As the episode ends, Elizabeth goes through this same ritual with the actual archbishop, while her exiled uncle watches on TV at his Paris villa, narrating for his guests:“Now we come to the anointing: the single most holy, most solemn, most sacred moment of the entire service.”
“So how come we don’t get to see it?”, one guest wonders.
“Because we are mortals,” answers the Duke of Windsor.
After Queen Elizabeth is anointed, a choir sings Handel’s “Zadok the Priest,” written for the coronation of George II in 1727, with a medieval text inspired by that priest’s anointing of Solomon in 1 Kings 1. Holding both scepter (sorry, sceptre) and orb, she is head of both state and church.
Precisely because of Elizabeth’s position atop the Church of England, in the “Vergangeheit” episode her private secretary stresses that “any invitation to, or association with, Reverend Graham, not be perceived as an endorsement of his crusades, which would not be compatible with your role as the head of the Church.” Indeed, Geoffrey Fisher, the archbishop who had anointed Elizabeth, initially greeted Graham’s arrival with little more than “courteous caution.”
Though Fisher ended up giving the blessing at the final rally in 1954, in The Crown those around Queen Elizabeth fail to understand her attraction to the American evangelist. Watching him preach on TV, the Queen Mother can’t believe that Britons are so deeply moved by “someone who learned their trade selling brushes door to door in North Carolina,” that they would turn “out in droves for an American zealot.”
(“He’s not a zealot,” insists Elizabeth. “He’s shouting, darling. Only zealots shout.” Now, Graham himself has said that “one reason for the Queen’s spiritual interest was the warm faith of her mother….” Likewise, Crown historical consultant Robert Lacey writes in his companion book that the Queen Mother possessed “a deep and literal faith,” “experienced the Second World War as a battle against godlessness,” and welcomed Graham’s visits.)
Later in the episode, prime minister Harold Macmillan insists he has “no objection to [Graham’s] being here. It’s the word ‘crusade’ that troubles me. If the Reverend Graham is the crusader, the implication is that we’re heathens!”
(More dramatic license: Macmillan didn’t enter 10 Downing until 1957, two years after Elizabeth’s meeting with Graham. Incidentally, Macmillan is played by Anton Lesser, who had a memorably disturbing turn as Sir Thomas More in the TV version of Wolf Hall — in which Claire Foy played an earlier English queen: Anne Boleyn.)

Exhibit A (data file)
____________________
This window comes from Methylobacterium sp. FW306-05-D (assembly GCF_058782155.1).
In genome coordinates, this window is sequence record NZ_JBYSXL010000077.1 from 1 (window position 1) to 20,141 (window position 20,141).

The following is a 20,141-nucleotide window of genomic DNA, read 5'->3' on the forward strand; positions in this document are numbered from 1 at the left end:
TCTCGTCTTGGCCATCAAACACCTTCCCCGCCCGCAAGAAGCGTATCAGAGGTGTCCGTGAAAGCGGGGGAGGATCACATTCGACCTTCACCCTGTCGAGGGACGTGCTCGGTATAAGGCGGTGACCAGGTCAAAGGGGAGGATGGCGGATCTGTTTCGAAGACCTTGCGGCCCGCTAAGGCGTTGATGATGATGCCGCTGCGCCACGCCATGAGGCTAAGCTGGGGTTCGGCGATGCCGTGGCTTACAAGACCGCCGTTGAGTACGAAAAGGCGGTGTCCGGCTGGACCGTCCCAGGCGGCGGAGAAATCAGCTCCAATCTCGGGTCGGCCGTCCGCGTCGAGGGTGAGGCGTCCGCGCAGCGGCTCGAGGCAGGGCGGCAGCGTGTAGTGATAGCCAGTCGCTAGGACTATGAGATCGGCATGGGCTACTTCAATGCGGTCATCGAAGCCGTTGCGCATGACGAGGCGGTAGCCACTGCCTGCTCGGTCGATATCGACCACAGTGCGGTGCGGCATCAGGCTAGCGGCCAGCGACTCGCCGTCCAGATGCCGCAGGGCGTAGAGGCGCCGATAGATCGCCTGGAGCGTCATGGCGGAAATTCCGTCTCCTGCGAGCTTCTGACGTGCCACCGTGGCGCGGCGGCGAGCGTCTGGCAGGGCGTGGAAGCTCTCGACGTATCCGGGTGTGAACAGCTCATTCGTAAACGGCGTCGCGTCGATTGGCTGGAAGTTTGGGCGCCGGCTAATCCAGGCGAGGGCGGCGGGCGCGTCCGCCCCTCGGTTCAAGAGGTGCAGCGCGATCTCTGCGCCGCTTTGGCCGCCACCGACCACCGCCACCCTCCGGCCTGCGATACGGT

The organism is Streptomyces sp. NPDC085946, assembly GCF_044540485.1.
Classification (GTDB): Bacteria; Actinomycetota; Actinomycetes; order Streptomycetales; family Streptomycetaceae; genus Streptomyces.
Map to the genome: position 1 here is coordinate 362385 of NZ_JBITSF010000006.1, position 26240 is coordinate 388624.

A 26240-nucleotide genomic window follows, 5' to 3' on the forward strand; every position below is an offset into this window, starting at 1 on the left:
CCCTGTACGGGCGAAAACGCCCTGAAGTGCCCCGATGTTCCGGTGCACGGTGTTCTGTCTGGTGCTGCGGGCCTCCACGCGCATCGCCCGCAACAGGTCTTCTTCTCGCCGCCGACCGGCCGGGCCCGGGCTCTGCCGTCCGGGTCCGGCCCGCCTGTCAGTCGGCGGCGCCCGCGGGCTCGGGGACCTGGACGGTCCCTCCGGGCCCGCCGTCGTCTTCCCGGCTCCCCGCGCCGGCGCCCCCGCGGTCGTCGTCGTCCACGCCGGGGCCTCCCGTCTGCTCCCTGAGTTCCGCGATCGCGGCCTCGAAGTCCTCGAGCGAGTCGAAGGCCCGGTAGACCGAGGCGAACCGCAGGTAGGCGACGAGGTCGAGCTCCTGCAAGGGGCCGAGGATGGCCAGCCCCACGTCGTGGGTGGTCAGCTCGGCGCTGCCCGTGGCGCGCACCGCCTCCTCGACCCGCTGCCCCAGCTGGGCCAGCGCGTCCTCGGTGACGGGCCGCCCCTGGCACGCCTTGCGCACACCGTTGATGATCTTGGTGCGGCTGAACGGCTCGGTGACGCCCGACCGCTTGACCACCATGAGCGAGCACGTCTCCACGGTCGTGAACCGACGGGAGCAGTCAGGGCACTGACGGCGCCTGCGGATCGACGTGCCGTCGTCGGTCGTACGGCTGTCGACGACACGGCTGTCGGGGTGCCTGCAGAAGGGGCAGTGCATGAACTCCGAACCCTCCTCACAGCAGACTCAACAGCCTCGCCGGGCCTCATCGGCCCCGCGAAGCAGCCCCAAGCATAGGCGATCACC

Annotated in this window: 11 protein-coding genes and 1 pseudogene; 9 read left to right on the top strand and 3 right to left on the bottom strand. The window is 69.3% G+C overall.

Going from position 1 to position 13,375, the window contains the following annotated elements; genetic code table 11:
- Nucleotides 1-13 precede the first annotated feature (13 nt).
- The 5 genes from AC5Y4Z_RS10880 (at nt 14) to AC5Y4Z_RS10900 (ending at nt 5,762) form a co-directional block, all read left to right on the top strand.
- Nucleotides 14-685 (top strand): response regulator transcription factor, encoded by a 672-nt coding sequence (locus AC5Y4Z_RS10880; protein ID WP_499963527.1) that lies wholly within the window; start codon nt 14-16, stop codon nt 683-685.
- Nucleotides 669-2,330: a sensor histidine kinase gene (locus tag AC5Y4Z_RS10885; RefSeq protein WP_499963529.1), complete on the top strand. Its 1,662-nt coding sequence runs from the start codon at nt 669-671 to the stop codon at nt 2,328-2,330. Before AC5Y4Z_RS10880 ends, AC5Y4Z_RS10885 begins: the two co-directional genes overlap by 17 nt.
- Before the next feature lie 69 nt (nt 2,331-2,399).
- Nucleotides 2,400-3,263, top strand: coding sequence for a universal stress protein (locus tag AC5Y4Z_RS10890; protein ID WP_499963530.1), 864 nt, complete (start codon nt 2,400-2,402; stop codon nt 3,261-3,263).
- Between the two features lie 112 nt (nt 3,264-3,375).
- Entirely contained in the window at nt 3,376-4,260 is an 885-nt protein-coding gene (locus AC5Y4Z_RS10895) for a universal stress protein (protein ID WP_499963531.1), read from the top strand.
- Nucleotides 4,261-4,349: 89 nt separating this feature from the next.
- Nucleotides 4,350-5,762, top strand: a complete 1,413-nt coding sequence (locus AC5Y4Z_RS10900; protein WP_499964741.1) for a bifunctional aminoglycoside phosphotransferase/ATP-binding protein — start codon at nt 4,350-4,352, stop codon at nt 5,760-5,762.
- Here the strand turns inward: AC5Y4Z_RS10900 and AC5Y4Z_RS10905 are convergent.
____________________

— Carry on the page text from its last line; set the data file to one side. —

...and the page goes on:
Then there’s the villainous Duke of Windsor. “What has happened to the people of this country,” he asks his wife in a typically snide letter, “turning like lemmings to this crusading showman from Charlotte for their inspiration?”
However ahistorical, what’s really inspired is the idea to pair Graham’s story line with the duke’s. Not only does that device result in Queen Elizabeth and her new friend having a conversation about the paradoxes of Christian forgiveness, but Morgan’s script invites meditations on a theme that’s certainly familiar to the “pastor to presidents”: the faith of the powerful.
Tellingly, the Duke of Windsor (who gave up his throne in large part because the Church could not sanction his marriage to a divorced woman) does not think about the monarchy as a divine calling, but as a source of divinity itself. Watching his niece receive the anointing he never did, the exiled king murmurs, “An ordinary young woman of modest ability and little imagination. But wrap her up like this, anoint her with oil, and hey, presto, what do you have? A goddess.”
Indeed, critic Sophie Gilbert recently described The Crown as “a superhero show… If the first 10 episodes presented the origin story for how an ordinary young woman transcended mortality to become something akin to a goddess, as her Uncle David put it, the second season—released on Friday—explores the conflict between her two identities: Elizabeth Windsor and Elizabeth Regina.”
(“Never let them see that carrying the Crown is often a burden,” the aging Winston Churchill advises Elizabeth late in season 1. “Let them look at you but let them see only the eternal.”)
Which is precisely why Morgan portrays Billy Graham’s visit as such a relief for the queen. “The great joy that I have felt today,” she tells him after the sermon at Windsor Castle, “was that of being a simple congregant, being taught, being led…. it’s lovely, as Queen, to be able to just disappear and be…”
“A simple Christian,” Graham suggests.
“Yes,” Elizabeth sighs. “Above all things, I do think of myself as just a simple Christian.”
As I watch more of season 2 and its successors, I’ll be curious to see if Morgan et al. continue to explore the faith of this “simple Christian.”